North American onshore drilling carried the “earnings growth torch” for Schlumberger Ltd. in the first quarter, even though softer pressure pumping pricing and activity caused less equipment to be reactivated than expected.
The No. 1 oilfield services operator kicked off 1Q2018 earnings season for the sector on Friday, with Baker Hughes Inc., a GE company, also reporting its results. Halliburton Co. is set to issue its results on Monday.
During an early morning conference call, Schlumberger CEO Paal Kibsgaard was relatively upbeat, noting that the unexpectedly slower quarter belies a strengthening market. The first quarter results “largely reflected transitory factors,” he said, with winter weather leading to reductions in the Northern Hemisphere and planned project startup costs weighing on equipment mobilization, reactivation and redeployment.
U.S. onshore pressure pumping, i.e. hydraulic fracturing services, was impacted by “weaker than expected activity as well as by softer pricing, inefficiency, rising supply chain costs and rail logistical challenges,” he said.
“In spite of this, we continued to deploy available fracturing assets, including equipment from our newly acquired capacity,” i.e., Weatherford International plc’s U.S. fracture business, which Schlumberger acquired earlier this year and its estimated 1 million hydraulic hp business.
“Onshore in North America, we experienced a slow start to the quarter due to freezing weather and as many shale oil operators took a conservative approach to ramping up activity after the holidays,” said Executive Vice President Patrick Schorn of New Ventures. “However, with oil prices stabilizing well above $60...drilling and pressure pumping activity started to ramp up in the second half of the quarter and showed healthy first quarter exit rates.”
The U.S. land hydraulic fracturing market should continue to improve during the second quarter, “both in terms of pricing and in operational efficiency and, therefore, we are continuing with our aggressive fleet reactivation and recommissioning program,” Kibsgaard said.
“In this market, we continue to be sold out to our differentiated directional and drillbit technologies as we again posted strong growth in the first quarter, and we still command a solid pricing premium…”
With more OFS operators adding horsepower capacity for onshore producers, the North American pressure pumping market should be nearly balanced in the short-term “from an equipment standpoint,” said the CEO.
“This means that fracture pricing will arguably be rangebound and driven by short-term or local supply demand variations and that any upwards pricing movement will likely be limited to passing on people and supply chain cost inflation,” Kibsgaard said.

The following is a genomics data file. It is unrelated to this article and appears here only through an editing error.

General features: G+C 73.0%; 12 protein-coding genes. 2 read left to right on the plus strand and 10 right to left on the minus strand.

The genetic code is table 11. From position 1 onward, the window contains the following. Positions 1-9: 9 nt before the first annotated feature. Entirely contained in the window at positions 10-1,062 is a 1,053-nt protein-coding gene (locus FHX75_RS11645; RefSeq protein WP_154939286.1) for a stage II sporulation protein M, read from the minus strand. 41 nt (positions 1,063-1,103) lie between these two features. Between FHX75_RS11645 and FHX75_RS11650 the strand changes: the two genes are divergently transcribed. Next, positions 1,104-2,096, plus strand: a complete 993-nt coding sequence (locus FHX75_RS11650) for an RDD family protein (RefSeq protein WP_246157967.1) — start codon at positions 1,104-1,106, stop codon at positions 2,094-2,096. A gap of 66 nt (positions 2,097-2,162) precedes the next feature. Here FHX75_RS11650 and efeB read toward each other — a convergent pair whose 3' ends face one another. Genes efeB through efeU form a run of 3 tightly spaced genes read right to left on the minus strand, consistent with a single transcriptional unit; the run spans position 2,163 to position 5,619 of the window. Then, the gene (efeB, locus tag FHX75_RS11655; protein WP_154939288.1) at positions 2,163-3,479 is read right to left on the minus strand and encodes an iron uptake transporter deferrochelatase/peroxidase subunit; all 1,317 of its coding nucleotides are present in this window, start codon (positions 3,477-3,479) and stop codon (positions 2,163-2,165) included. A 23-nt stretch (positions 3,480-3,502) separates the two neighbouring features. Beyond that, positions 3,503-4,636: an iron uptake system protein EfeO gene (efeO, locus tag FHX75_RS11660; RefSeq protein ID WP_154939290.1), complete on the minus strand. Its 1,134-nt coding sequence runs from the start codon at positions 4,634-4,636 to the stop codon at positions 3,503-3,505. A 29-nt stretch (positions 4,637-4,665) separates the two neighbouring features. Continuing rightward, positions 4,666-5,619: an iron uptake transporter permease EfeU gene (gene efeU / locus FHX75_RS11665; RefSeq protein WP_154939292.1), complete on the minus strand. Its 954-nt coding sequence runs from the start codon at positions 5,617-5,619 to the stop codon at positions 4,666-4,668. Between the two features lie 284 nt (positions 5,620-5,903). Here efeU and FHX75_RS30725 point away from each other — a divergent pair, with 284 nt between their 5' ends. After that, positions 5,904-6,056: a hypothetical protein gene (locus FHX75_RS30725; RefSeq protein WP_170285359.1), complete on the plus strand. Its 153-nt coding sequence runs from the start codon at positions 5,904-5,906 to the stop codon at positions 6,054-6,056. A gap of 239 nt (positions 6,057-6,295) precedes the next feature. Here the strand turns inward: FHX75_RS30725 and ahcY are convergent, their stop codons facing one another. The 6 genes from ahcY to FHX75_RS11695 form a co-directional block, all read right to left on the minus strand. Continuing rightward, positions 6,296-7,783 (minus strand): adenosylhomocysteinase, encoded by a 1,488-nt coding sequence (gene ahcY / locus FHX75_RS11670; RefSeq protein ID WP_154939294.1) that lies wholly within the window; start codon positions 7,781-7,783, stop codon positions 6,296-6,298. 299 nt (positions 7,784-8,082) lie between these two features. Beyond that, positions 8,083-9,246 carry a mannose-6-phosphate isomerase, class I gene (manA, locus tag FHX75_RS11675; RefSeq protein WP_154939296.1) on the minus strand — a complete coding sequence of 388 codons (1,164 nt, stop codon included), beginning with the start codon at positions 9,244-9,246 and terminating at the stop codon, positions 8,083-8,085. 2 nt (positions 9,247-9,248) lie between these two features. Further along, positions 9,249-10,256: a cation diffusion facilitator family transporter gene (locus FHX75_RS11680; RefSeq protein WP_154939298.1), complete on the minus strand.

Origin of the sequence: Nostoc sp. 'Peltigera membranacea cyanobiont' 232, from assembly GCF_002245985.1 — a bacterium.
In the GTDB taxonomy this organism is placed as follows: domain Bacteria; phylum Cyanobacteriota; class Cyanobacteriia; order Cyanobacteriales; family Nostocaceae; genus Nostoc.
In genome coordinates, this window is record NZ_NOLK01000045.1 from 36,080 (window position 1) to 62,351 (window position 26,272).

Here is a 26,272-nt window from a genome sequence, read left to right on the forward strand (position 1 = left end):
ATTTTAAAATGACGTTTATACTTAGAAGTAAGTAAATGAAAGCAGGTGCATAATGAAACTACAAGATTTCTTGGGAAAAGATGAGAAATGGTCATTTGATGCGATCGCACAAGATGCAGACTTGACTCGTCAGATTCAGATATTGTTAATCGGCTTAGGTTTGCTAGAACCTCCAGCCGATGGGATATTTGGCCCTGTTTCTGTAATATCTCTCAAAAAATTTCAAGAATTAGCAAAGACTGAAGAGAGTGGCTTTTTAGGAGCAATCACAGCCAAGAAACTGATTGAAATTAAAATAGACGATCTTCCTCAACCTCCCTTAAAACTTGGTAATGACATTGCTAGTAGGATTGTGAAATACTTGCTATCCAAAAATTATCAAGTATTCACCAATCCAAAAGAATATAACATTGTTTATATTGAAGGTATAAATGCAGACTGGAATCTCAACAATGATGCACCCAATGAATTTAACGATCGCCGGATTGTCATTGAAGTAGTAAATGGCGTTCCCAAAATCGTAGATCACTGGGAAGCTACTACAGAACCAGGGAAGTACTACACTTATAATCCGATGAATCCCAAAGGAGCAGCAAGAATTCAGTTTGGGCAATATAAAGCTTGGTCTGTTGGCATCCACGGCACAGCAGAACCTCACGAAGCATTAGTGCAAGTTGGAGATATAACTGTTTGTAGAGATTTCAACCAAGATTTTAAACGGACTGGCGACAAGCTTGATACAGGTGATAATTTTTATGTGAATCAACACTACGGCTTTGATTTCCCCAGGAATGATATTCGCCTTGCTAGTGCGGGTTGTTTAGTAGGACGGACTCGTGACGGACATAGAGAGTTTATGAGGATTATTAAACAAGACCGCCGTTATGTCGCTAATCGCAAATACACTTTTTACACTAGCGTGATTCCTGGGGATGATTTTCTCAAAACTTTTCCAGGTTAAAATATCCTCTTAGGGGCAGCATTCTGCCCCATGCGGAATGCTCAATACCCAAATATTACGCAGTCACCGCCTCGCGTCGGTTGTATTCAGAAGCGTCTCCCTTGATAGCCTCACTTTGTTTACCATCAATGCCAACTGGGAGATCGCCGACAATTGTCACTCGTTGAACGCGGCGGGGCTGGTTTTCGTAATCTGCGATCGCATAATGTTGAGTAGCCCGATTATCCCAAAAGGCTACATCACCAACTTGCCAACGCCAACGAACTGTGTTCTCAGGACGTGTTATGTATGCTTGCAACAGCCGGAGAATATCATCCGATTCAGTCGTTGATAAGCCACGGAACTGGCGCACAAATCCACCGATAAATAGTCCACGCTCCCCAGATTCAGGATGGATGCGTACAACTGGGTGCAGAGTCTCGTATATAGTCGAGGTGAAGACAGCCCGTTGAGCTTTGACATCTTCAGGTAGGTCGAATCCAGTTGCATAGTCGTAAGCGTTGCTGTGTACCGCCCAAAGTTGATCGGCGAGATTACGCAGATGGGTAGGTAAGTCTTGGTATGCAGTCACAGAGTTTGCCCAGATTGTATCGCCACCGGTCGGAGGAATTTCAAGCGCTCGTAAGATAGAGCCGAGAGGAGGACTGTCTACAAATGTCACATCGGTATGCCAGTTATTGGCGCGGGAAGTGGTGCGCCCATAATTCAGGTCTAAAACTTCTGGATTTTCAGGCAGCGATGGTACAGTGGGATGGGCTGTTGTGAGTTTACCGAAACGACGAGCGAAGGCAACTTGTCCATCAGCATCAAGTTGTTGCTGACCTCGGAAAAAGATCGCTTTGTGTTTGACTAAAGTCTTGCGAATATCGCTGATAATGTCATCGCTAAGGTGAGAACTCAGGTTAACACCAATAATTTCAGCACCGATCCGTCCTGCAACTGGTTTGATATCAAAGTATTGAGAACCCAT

Schlumberger fracture fleet additions were less than expected in the first three months because market overcapacity led to lower utilization, inefficiencies and softer pricing, Schorn said. “These headwinds were compounded by inefficiencies and increased costs associated with rail, logistical issues impacting the supply of our sand in parts of our operations…”
What is clear to Schlumberger’s management team is that the global oil market has returned to balance, following the voluntary reductions in output by the Organization of the Petroleum Exporting Countries (OPEC) and its allies, including Russia.
However, underspending since late 2015 by exploration and production (E&P) companies could lead to worldwide oil supply shortages in the not-too-distant future. U.S. unconventional operators also face other challenges, said the CEO.
“At present, the collective spare capacity of the three core OPEC countries is only in the range of 3 million b/d,” he said. “There are also emerging questions around whether the very bullish production growth outlook for U.S. shale oil can be fully met as the industry is coming to face challenges linked to well-to-well interference as more infill drilling takes place, lower production per well as drilling increasingly steps out from Tier 1 acreage, as operators look to overcome growing infrastructure constraints, and as refineries approach current processing capacity for light oil.”
Based on global E&P capital investment plans and current worldwide oil stocks, “we believe it is increasingly likely that the industry will face growing supply challenges over the coming years, and a significant increase in global E&P investments will be required to minimize the impending production deficit,” he said.
“The key indicator for this evolving trend continues to be global oil inventory levels and not U.S. inventories alone. Significant weekly swings in import and export levels often mask the actual evolution of the underlying U.S. supply and demand.”
Net quarterly profits climbed to $525 million (38 cents/share) from year-ago earnings of $279 million (20 cents). Total revenue fell 4% sequentially but was higher from a year ago at $7.83 billion from $6.89 billion.
North American revenue during 1Q2018 increased 52% year/year and climbed 1% sequentially to $2.835 billion as increased land activity was partially offset by lower offshore revenue. North America land revenue climbed 4% sequentially, in line with total U.S. land rig count growth. North American revenue, up 52%, totaled $2.84 million, but the total cost of manufacturing products/services was up almost 12% to $6.80 billion.
During the quarter, Schlumberger repurchased 1.4 million shares of its common stock at an average price of $69.79/share, for a total purchase price of $97 million. The board also has approved a quarterly cash dividend of 50 cents/share payable beginning in July.